A couple of years ago I wrote a Vast Forward blog about how I’d been watching Anthony Bourdain’s show, “Parts Unknown,” and learning how to have meaningful conversations with strangers. Bourdain’s easygoing, genuinely curious way of talking to people in the many countries whose food he explored really did help me to slice through superficial chatter and engage in interesting dialogue.
I often learn from people I’ll never meet. For example, when I was writing my book, Radical Joy for Hard Times, I read a little book on love by the 19thcentury French writer Stendahl. The feisty, urgent tone of the introduction instantly gave the “voice” I had been seeking for my book.
When I was a teenager and an absolutely devoted Beatlemaniac, I learned from their humor, togetherness, and creativity to quit hiding what I thought of as my own unacceptable weirdness. In cahoots with my friend Carrie, I embarked on outlandish escapades that tore down my isolation and opened me up to my own sense of daring.
A few days ago Paul McCartney taught me something. As most Vast Forward readers know, I went to England in September to teach a workshop and took a side trip to Liverpool, where I splurged on a 7-hour private tour of Beatles sites. That trip rekindled my love of the Beatles, and when I got home, I bought Philip Norman’s biography of Paul (see note below in What I’m Reading). I’d forgotten that Paul took such pains to be a good business manager with the Beatles’ Apple Corps and later in his own music business. His insistence on good sense, in fact, was partly what drove the other three away from him; they were content, after Brian Epstein died, to listen to promises instead of reason.
Inspired by Paul, I decided that I, too, could exhibit more business sense than I typically take pains with. Therefore, I drafted an agreement with colleagues with whom I’m about to engage in a big project. I wrote out what I’ll be responsible for and what they’ll be responsible for. I have a tendency to dive into things and figure out the details later, and this approach feels very grounded. Discussions are ongoing, but the first step is most satisfying.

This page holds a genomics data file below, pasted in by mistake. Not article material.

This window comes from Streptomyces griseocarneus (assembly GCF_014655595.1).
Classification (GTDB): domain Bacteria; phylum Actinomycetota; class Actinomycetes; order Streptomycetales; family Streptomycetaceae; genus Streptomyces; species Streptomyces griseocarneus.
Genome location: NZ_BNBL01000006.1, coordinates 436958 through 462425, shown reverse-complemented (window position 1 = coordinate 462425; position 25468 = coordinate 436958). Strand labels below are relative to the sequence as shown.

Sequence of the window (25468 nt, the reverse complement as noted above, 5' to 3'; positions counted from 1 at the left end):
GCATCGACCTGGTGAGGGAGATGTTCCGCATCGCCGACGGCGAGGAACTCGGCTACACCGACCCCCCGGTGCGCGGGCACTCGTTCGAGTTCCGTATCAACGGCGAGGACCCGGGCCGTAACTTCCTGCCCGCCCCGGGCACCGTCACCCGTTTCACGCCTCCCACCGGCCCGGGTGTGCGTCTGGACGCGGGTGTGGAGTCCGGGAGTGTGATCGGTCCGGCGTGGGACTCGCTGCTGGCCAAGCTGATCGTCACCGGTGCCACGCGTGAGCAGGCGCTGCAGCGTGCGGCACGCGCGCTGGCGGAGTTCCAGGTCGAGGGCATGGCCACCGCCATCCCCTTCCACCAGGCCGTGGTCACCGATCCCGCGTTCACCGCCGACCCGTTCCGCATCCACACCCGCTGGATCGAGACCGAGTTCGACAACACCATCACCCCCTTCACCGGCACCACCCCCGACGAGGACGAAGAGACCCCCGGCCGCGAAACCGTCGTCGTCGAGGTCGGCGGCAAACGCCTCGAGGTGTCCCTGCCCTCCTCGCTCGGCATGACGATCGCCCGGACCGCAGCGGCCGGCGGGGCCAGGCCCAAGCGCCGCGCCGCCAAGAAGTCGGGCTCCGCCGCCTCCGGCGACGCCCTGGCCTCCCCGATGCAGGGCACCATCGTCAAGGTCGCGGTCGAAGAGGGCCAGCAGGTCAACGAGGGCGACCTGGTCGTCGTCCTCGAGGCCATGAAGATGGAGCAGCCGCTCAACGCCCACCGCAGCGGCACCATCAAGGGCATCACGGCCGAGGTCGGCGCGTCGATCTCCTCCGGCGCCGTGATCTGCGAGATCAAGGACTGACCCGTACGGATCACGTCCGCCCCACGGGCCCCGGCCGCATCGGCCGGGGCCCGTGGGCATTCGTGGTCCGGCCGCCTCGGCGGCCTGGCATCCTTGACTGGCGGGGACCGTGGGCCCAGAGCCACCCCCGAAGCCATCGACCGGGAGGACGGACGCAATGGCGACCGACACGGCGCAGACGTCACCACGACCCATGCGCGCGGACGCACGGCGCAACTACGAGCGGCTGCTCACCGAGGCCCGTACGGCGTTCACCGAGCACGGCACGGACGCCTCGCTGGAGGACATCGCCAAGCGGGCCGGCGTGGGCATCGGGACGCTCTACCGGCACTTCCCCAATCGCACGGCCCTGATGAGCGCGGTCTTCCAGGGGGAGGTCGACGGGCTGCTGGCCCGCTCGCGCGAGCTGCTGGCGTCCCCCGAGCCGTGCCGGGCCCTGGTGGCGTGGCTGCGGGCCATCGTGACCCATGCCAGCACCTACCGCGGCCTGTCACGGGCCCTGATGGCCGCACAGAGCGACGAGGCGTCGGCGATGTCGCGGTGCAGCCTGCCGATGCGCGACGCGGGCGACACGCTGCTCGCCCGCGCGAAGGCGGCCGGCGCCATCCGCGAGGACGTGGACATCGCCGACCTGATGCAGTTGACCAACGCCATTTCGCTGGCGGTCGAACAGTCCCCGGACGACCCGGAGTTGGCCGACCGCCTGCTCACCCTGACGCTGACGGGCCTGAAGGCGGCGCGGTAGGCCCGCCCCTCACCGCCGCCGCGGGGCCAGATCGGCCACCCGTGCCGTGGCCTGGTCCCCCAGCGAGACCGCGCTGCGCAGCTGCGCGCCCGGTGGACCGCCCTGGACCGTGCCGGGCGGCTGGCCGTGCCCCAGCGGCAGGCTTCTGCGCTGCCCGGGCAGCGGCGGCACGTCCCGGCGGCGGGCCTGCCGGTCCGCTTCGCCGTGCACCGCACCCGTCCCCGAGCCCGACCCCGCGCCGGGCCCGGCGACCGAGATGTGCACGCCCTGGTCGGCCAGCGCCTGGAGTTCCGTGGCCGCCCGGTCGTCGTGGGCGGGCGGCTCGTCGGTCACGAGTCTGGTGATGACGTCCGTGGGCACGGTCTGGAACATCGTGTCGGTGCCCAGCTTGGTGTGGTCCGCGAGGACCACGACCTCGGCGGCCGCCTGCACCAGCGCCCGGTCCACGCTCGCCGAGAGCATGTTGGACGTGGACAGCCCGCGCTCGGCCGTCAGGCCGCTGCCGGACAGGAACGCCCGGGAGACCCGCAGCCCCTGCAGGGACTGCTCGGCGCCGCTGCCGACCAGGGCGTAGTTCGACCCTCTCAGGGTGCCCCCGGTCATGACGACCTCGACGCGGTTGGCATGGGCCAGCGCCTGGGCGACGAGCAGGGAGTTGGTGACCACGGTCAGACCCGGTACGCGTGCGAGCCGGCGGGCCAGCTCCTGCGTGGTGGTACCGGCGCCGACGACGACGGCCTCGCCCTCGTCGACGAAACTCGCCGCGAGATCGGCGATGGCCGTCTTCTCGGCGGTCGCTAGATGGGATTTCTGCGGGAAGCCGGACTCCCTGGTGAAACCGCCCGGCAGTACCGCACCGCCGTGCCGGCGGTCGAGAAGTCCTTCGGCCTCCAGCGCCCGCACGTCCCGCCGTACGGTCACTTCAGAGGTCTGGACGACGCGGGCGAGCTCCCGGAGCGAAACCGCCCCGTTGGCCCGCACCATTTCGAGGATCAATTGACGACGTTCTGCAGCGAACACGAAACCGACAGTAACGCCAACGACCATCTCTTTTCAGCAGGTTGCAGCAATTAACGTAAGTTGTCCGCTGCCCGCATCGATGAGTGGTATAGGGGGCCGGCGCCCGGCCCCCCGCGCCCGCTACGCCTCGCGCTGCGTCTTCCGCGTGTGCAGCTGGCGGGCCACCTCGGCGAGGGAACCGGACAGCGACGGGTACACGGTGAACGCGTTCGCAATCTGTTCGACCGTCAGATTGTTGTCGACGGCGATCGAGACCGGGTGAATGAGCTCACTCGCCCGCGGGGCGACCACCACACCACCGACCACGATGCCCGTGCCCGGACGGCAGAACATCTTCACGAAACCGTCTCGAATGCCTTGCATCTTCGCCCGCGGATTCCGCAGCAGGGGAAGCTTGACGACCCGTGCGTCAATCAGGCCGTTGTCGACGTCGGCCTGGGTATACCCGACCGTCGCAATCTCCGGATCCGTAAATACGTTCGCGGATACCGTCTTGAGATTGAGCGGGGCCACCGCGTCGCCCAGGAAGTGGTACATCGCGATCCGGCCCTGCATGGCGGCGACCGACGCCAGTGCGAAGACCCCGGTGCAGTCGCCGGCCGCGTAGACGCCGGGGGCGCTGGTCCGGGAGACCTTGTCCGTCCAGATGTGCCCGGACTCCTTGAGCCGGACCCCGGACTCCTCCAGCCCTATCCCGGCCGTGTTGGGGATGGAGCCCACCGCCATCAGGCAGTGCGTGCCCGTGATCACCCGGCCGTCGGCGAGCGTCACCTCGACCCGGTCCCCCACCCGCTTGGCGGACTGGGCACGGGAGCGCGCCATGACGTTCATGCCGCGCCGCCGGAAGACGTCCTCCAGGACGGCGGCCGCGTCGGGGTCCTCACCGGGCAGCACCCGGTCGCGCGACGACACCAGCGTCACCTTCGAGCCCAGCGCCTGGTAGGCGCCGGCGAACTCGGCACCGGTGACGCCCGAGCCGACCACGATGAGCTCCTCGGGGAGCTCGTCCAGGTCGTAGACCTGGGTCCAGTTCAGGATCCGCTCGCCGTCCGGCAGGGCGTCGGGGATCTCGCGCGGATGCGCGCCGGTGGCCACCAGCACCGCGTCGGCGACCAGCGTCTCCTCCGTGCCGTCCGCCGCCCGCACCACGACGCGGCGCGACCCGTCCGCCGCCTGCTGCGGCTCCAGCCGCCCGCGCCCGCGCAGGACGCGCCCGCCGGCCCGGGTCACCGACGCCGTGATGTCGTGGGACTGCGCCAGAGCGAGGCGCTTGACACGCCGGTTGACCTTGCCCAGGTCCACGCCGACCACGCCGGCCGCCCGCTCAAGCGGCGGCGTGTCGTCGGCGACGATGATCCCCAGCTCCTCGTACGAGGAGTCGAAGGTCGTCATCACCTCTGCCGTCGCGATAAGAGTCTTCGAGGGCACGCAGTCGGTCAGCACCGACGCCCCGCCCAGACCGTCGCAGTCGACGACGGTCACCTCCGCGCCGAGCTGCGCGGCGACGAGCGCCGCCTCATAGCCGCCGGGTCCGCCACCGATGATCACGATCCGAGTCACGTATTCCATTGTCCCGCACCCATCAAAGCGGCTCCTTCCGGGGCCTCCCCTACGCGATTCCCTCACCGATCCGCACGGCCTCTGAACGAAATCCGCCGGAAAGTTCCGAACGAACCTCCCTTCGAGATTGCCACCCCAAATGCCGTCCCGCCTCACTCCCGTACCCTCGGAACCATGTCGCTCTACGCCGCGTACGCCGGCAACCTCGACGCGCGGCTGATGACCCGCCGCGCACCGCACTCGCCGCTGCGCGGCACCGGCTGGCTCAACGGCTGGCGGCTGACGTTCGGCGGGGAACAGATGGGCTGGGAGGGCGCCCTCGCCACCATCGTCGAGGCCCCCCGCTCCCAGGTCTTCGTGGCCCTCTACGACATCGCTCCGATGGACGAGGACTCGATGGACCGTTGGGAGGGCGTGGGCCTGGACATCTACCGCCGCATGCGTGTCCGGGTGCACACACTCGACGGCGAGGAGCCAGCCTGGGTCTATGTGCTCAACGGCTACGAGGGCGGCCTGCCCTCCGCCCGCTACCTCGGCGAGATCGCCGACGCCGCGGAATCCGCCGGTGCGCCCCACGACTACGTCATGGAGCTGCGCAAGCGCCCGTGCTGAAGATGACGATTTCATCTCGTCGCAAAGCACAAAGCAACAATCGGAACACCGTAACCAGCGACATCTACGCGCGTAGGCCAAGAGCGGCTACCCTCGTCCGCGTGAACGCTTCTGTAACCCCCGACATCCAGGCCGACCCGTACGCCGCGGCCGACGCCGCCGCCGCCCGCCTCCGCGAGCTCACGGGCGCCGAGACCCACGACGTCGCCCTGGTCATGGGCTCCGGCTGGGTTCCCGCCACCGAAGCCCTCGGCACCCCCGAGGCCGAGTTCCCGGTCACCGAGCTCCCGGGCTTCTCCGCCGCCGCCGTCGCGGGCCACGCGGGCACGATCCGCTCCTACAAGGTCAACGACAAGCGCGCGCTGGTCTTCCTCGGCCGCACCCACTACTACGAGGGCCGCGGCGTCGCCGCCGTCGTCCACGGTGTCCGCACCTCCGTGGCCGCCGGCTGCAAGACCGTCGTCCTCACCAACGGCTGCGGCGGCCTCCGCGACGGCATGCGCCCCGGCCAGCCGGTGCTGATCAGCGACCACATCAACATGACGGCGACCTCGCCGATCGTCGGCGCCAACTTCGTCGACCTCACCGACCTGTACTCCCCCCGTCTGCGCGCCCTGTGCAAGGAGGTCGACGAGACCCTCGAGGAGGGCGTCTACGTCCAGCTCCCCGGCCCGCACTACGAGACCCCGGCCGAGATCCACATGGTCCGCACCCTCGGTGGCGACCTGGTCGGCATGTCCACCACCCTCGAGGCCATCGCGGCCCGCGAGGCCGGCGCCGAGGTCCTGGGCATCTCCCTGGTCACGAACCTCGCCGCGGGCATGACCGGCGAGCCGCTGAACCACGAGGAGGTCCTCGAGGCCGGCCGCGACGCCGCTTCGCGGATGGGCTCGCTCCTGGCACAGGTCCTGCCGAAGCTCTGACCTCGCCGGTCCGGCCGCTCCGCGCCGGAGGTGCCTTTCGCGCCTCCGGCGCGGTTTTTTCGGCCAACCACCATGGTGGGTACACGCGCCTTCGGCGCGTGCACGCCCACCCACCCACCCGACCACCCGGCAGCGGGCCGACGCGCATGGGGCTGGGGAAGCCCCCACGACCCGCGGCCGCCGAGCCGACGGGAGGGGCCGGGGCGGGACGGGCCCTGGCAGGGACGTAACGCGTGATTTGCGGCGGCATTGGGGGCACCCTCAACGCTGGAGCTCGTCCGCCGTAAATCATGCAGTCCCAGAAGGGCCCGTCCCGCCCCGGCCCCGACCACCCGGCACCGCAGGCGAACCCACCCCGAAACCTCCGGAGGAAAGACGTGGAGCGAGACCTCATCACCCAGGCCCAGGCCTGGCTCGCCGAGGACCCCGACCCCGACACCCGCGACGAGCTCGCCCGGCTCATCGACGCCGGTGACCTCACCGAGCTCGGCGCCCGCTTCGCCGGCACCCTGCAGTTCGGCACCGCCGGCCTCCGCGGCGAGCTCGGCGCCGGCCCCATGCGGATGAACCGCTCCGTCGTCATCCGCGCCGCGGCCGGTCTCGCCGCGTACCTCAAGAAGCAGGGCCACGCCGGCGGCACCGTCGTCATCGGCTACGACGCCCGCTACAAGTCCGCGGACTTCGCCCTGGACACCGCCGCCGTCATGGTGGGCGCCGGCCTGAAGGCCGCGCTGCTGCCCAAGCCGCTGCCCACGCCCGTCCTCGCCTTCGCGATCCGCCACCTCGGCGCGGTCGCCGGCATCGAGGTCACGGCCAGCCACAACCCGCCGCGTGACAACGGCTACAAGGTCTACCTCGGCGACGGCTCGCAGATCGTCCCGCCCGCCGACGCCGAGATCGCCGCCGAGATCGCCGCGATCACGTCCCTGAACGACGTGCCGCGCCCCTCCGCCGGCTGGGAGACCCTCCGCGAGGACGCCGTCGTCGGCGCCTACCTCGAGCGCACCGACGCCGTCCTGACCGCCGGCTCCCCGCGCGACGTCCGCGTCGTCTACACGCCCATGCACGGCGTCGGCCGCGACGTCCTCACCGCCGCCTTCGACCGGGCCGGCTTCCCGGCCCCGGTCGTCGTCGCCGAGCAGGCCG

What I’m reading
Paul McCartney: The Life, by Philip Norman. Norman has, fortunately, eliminated all the stories that Beatles fans have heard a hundred times, and more than half of this fat 800-page book is devoted to Paul’s life post-Beatles. Where it misses is in any real attempt to understand its subject’s inner life, which of course is the most interesting.
At the Bioneers conference in San Rafael, California October 18-20, Terry Tempest Williams was one of the keynote speakers. She talked about a team of geologists who put seismometers on Castleton Tower, a rock formation near Moab, Utah. And, said Williams, “Castleton Tower has a pulse.” She then stood completely still and let the audience hear the frequencies, the voice, of the rock. It was stunning. It turns out that the rock changes its tone depending on temperature, moisture, and the movement of the Earth. The Earth really does speak. I was moved to tears. You can listen to a recording on the Outside Magazine website.
I’m home for several weeks, for which I’m very glad. It’s been a busy, full, productive summer, and now darkness and winter return. Time to write, think, read, envision, and hang out with Andy.